WHAT? This was just ridiculous! How can you have winter vacations, summer vacations, durga pooja break etc. when we already have such a huge burden on our hands?

Judges needed to blamed.

I took this responsibility on myself.

And this is what happened.

So do we actually know the real scenario?

30 years ago, a recommendation was made by Law Commission of India to increase the number of judges from the then 10 judges per 10 lakh people to 50. Coming to 2016, the judge-to-people ratio stands at 17 judges to 10 lakh people, which is way lower  as compared to other countries such as US, Australia, UK and Canada. This number hasn’t really changed much and it is one third of the required limit. By the way, from 1987 till now, we have added 25 crore in terms of population. The primary reason for the non-appointment of judges has been the constant tug of war going between the Centre and the states over funding, infrastructure and other issues. While this tug of war keeps going on, what remains constant is the judge strength and pending cases.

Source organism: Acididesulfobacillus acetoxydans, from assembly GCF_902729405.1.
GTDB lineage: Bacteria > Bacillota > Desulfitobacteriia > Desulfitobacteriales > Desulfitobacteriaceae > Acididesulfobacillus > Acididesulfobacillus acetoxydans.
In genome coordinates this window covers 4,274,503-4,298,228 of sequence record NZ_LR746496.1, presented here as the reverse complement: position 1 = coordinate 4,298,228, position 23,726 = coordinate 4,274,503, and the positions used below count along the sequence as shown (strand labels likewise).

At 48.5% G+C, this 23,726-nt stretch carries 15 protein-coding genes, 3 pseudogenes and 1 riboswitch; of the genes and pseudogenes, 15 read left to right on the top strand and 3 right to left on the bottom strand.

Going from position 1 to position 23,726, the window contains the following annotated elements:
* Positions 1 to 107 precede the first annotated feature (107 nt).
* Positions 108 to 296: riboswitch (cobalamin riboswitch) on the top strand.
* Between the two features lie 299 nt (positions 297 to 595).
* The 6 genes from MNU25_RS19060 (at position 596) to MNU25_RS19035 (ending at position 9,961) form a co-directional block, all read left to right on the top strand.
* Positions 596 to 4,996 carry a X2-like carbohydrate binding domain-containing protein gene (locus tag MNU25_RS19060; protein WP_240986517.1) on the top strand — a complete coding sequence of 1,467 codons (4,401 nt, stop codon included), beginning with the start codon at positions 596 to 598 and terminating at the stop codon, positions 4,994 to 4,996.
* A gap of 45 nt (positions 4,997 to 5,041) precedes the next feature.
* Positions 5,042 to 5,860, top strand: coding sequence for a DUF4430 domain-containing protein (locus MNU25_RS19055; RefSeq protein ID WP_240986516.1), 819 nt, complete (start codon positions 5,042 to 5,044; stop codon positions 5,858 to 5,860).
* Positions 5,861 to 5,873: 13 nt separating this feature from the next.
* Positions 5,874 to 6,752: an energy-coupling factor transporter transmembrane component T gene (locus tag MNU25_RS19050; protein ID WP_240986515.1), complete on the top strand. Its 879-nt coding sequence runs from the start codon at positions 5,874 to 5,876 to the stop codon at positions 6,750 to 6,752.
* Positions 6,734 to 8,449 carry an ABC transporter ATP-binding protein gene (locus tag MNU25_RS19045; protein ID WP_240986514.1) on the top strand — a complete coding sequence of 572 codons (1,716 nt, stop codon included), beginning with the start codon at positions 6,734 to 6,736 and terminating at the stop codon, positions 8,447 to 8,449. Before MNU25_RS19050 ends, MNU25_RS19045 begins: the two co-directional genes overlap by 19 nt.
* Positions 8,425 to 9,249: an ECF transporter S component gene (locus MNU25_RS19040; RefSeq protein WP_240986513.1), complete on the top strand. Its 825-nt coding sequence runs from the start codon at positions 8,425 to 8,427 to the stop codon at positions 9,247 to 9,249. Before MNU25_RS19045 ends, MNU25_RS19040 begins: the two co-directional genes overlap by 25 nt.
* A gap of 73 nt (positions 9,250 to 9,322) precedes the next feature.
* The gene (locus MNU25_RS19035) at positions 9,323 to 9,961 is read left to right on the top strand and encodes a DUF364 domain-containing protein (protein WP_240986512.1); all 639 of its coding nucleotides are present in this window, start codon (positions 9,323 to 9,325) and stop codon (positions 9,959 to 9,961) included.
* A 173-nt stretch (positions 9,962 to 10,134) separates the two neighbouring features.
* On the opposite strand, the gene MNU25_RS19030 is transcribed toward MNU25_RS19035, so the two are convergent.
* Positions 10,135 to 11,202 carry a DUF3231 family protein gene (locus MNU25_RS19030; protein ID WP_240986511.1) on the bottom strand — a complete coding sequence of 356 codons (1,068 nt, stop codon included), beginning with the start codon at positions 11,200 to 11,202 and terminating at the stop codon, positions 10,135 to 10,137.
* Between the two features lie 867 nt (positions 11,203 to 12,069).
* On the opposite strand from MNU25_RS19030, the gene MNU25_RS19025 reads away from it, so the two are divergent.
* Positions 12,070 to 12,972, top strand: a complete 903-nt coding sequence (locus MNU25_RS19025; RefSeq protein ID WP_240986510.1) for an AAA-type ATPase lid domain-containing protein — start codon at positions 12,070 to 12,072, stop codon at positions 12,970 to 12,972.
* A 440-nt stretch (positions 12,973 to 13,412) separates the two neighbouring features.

Is it fair to put the whole burden on the judiciary only?

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Image: HindustanTimes

Two months back we saw the Chief Justice of India breaking down over this huge backlog of cases. It actually took him all of 37 minutes and four seconds to force the nation to sit up and pay attention. This rounds up to the same time in which judges around the country complete 15 hearings and decide seven cases, on average.